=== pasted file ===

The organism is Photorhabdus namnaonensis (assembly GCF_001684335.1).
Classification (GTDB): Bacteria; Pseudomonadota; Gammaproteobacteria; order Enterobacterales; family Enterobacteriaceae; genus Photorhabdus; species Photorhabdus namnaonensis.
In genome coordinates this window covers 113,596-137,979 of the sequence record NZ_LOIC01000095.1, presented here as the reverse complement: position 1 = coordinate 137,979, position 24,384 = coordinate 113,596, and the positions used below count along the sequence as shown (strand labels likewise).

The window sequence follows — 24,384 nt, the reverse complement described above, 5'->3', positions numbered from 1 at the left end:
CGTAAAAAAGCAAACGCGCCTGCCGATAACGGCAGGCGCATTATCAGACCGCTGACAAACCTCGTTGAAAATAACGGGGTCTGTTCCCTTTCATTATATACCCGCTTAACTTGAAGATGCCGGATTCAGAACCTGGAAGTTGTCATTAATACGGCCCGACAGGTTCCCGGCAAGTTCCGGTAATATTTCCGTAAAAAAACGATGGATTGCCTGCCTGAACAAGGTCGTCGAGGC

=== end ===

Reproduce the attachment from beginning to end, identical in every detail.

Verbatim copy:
The organism is Photorhabdus namnaonensis (assembly GCF_001684335.1).
Classification (GTDB): Bacteria; Pseudomonadota; Gammaproteobacteria; order Enterobacterales; family Enterobacteriaceae; genus Photorhabdus; species Photorhabdus namnaonensis.
In genome coordinates this window covers 113,596-137,979 of the sequence record NZ_LOIC01000095.1, presented here as the reverse complement: position 1 = coordinate 137,979, position 24,384 = coordinate 113,596, and the positions used below count along the sequence as shown (strand labels likewise).

The window sequence follows — 24,384 nt, the reverse complement described above, 5'->3', positions numbered from 1 at the left end:
CGTAAAAAAGCAAACGCGCCTGCCGATAACGGCAGGCGCATTATCAGACCGCTGACAAACCTCGTTGAAAATAACGGGGTCTGTTCCCTTTCATTATATACCCGCTTAACTTGAAGATGCCGGATTCAGAACCTGGAAGTTGTCATTAATACGGCCCGACAGGTTCCCGGCAAGTTCCGGTAATATTTCCGTAAAAAAACGATGGATTGCCTGCCTGAACAAGGTCGTCGAGGC